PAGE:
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Meridian Energy : submission - Emissions Reduction Plan - November 2021

11/24/2021 | 03:30pm EST

24 November 2021

Submissions

Ministry for the Environment

By email: climateconsultation2021@mfe.govt.nz

Emissions Reduction Plan - Te hau mārohi ki anamata

We are strongly supportive of the introduction of a meaningful Emissions Reduction Plan (ERP) to support Aotearoa in making the shift to a net zero future - thank you for the important opportunity to provide feedback on the ERP discussion document.

A little about who we are

Meridian is Aotearoa's largest renewable energy company. Our purpose is clean energy for a fairer and healthier world.

We produce energy from 100 percent renewable sources (wind, water and sun). Our hydro stations and wind farms generate enough electricity to power around 1.7 million and 200,000 homes respectively each year.

We are committed to meeting future energy needs with renewable energy and taking action on climate change, with benefit for the people of New Zealand front of mind. Some of our current projects include construction of a new wind farm (Harapaki in the Hawke's Bay), investment in a nationwide network of electric vehicle chargers, supporting our customers to decarbonise process heat through electrification, and exploring the opportunity to build the world's first large-scale green hydrogen plant in Southland.

We have previously provided detailed feedback to the He Pou a Rangi - Climate Change Commission (CCC) consultation on their 2021 draft advice to the Government1. Below we have summarised our main messages on the ERP discussion document. Appendix A contains our thoughts on some of the questions in consultation.

1 https://www.meridianenergy.co.nz/assets/Sustainability/Meridian-submission-CCC-2021-Draft- Advice.pdf

Meridian Energy Limited

Level 2, 55 Lady Elizabeth Lane

Phone +64-4 381 1200

PO Box 10-840

Fax +64-4 381 1272

Wellington 6143

www.meridianenergy.co.nz

New Zealand

The current challenge for the government is to set targets and policies that will deliver meaningful and urgent emission reductions

The success of any of the revised targets agreed at COP26 - particularly long-term net zero promises - will depend on whether they are translated into meaningful near-term commitments. Any actions Aotearoa can take to bend the emission curve downwards this decade helps our planet keep the 1.5 degree target alive. It's essential that the ERP provides the frame and guidance so Aotearoa can take the material action required to transition and thrive in a net zero future.

However, the ERP has been delayed, and there remains a gap between the proposed first emission budget and estimated emissions reduction. This is disappointing. The earlier we take concrete steps to abate emissions, the greater the gains.

We strongly support the recommendations of the CCC and agree that priority areas for action include increasing the number of electric vehicles on our roads and increasing our total renewable energy use, particularly in industrial heating and other areas where fossil fuels are still used. We see a fully developed and all-encompassing Emissions Trading Scheme (ETS) as the key policy tool, but we also acknowledge that additional policies will be necessary. For example, in transport and industrial heat, additional policies are needed to ensure that investments in vehicles and heating infrastructure today do not lock in emissions for the next 30 years. We also strongly support the requirement that Aotearoa goes through this transition in an equitable and inclusive way, to ensure we build a thriving future for all New Zealanders.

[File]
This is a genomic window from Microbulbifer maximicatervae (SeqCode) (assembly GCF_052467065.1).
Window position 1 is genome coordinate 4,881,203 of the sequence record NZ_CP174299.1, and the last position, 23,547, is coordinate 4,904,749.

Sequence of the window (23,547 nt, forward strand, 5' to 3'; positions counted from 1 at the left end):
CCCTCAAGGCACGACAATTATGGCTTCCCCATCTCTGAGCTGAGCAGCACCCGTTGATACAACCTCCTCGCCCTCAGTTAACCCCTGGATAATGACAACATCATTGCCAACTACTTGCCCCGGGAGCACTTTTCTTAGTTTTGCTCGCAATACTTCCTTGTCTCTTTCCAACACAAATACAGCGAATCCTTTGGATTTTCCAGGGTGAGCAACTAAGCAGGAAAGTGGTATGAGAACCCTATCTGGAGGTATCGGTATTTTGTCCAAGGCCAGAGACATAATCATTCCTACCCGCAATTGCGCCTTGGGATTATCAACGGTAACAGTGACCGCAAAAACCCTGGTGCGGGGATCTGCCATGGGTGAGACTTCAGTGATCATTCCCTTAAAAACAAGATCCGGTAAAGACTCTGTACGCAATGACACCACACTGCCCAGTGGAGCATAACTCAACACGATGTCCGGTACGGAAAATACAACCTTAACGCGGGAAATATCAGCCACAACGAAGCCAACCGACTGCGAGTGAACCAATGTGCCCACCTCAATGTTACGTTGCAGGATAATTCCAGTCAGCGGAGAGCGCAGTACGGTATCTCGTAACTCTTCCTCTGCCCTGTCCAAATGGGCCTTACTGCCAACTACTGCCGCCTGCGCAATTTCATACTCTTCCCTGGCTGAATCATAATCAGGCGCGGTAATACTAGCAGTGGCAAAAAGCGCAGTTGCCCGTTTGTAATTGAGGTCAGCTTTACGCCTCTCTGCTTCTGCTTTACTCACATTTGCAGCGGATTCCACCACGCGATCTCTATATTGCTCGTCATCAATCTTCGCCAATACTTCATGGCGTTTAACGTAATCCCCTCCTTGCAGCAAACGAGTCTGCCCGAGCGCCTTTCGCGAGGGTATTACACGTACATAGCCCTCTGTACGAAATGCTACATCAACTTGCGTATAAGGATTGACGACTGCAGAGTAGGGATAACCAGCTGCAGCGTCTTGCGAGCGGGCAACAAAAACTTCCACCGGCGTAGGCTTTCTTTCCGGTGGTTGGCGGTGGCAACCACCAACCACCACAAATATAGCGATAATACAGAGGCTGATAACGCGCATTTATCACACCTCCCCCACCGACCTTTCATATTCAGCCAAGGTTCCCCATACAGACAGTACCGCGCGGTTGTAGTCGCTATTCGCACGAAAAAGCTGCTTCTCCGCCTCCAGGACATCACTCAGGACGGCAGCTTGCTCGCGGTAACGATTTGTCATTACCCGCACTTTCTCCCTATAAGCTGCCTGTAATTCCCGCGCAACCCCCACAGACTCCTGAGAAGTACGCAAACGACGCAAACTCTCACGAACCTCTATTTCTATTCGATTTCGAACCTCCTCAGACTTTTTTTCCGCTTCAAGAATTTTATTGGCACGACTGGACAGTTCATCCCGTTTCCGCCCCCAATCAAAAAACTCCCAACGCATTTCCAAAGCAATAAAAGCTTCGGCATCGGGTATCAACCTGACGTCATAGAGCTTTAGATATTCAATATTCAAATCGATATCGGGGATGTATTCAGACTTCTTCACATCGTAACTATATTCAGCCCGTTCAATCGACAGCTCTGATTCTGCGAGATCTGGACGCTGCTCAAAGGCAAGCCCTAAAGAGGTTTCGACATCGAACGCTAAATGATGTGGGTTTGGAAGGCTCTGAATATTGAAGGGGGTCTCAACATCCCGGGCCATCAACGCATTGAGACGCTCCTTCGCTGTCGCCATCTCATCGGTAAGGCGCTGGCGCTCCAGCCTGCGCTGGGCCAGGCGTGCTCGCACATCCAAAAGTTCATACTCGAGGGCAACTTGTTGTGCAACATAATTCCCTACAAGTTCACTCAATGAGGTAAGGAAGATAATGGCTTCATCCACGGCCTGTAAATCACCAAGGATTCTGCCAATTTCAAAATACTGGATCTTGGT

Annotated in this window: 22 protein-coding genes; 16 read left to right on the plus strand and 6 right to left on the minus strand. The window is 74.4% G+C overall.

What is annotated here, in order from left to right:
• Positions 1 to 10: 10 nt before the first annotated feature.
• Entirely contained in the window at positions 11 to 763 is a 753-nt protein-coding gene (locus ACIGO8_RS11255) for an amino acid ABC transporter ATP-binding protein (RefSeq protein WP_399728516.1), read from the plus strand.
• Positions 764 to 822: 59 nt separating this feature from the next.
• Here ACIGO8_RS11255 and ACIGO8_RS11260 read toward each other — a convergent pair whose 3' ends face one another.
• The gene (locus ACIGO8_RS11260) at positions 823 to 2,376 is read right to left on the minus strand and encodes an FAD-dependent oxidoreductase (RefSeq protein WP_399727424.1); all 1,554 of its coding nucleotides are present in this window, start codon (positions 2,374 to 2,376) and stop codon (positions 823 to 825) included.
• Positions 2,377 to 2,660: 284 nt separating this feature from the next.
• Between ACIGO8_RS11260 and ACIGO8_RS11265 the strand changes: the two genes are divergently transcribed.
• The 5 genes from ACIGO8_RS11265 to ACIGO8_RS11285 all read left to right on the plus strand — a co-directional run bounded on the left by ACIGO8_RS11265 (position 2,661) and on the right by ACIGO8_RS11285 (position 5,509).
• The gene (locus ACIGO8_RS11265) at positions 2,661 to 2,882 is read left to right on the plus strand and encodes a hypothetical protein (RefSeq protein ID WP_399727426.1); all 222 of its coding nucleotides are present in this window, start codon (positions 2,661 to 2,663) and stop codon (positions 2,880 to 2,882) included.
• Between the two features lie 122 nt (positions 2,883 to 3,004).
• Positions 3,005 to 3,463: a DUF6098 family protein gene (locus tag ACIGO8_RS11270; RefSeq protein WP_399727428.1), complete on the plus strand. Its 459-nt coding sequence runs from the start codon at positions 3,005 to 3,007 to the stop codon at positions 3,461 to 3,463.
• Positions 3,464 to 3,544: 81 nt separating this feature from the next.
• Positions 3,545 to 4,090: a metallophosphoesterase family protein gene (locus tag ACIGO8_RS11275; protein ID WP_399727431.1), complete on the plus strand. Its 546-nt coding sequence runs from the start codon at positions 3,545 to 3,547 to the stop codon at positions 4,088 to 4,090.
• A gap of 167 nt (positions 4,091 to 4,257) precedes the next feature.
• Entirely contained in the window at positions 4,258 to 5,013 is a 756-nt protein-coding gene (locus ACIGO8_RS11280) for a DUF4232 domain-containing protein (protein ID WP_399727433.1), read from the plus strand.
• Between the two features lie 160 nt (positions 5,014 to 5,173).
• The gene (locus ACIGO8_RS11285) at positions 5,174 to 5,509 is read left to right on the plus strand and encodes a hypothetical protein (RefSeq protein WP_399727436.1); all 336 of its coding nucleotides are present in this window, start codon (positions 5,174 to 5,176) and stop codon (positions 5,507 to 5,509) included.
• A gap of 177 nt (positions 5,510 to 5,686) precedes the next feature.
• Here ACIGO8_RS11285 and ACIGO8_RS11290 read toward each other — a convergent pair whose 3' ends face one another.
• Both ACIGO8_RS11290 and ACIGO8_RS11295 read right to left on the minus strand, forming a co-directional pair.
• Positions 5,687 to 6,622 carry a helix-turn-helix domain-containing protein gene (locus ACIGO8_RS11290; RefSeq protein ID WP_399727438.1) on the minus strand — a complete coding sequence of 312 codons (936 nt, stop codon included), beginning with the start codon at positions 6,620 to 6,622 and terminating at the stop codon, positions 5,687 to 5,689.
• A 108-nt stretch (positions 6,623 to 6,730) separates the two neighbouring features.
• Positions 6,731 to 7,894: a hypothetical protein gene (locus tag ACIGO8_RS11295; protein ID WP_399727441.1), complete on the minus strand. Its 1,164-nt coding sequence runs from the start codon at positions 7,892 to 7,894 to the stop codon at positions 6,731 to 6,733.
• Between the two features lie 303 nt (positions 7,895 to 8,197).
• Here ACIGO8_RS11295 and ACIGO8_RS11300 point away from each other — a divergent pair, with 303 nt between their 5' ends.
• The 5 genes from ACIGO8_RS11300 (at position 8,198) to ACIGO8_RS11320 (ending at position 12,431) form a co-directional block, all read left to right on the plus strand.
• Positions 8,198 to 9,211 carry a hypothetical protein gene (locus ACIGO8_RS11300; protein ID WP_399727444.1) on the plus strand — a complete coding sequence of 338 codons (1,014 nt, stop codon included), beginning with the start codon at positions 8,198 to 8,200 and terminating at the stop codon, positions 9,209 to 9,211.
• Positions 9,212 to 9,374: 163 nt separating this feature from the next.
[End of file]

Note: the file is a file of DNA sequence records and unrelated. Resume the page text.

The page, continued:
We acknowledge the range of ideas tabled in the discussion document to try to close the gap. However, we think that it is time for concrete and urgent action.

We encourage the government to find the right balance between landing meaningful, tangible abatement in the short-term, while also developing new ideas for implementation in the longer-term.

There are changes that government could make which would make the transition smoother and faster

We have some ideas to suggest:

  • Set a clear time-bound renewable energy consumption target, with interim targets, that a nation can mobilise itself behind.
  • Put climate change at the heart of the Natural and Built Environment Act, in the purpose provision. Consenting is a major complication in building more renewable energy. It is essential that the new Act enables electrification of sectors currently dominated by fossil fuels such as transport and industrial heat. To meet this increase in demand, new renewable generation will need to be built. We think that the new Act should recognise that there are times when the need for climate change mitigation and adaptation should prevail. We also think that good climate change outcomes can (and should) co-exist with good biodiversity outcomes.
  • Promote a swift and sustained uptake in low emissions transport, with practical and real-world support. The transition is going to require investment and policy change as we adapt roads, charging facilities, airports and marine environments to support electrification. We think that the new hybrid restrictions (for 2037) are a bit out of step with the international commentary, which positions these as a transition tool over 2015-2025. These longer-term hybrid restrictions should be targeted to heavy commercial fleets. We think that investment in EV charging infrastructure would

2

Meridian Submission - Emissions Reduction Plan consultation: Te hau mārohi ki anamata - 24 November 2021

benefit from a review of policy to ensure that this market is eventually self-sustaining. We would also like to see the government make data sets available to the market to improve EV infrastructure investment. We see a need for a review of policies and regulations to decarbonise aviation, as trailblazers like Sounds Air make commitments for electric aircraft by 2026. Finally, we would also like to see attention given to the changes needed in the marine environment where electrification can enable decarbonisation (for example, the costs of transformers being borne by early adopters will be a barrier to transition, when central and local government could instead be owning and planning for these costs).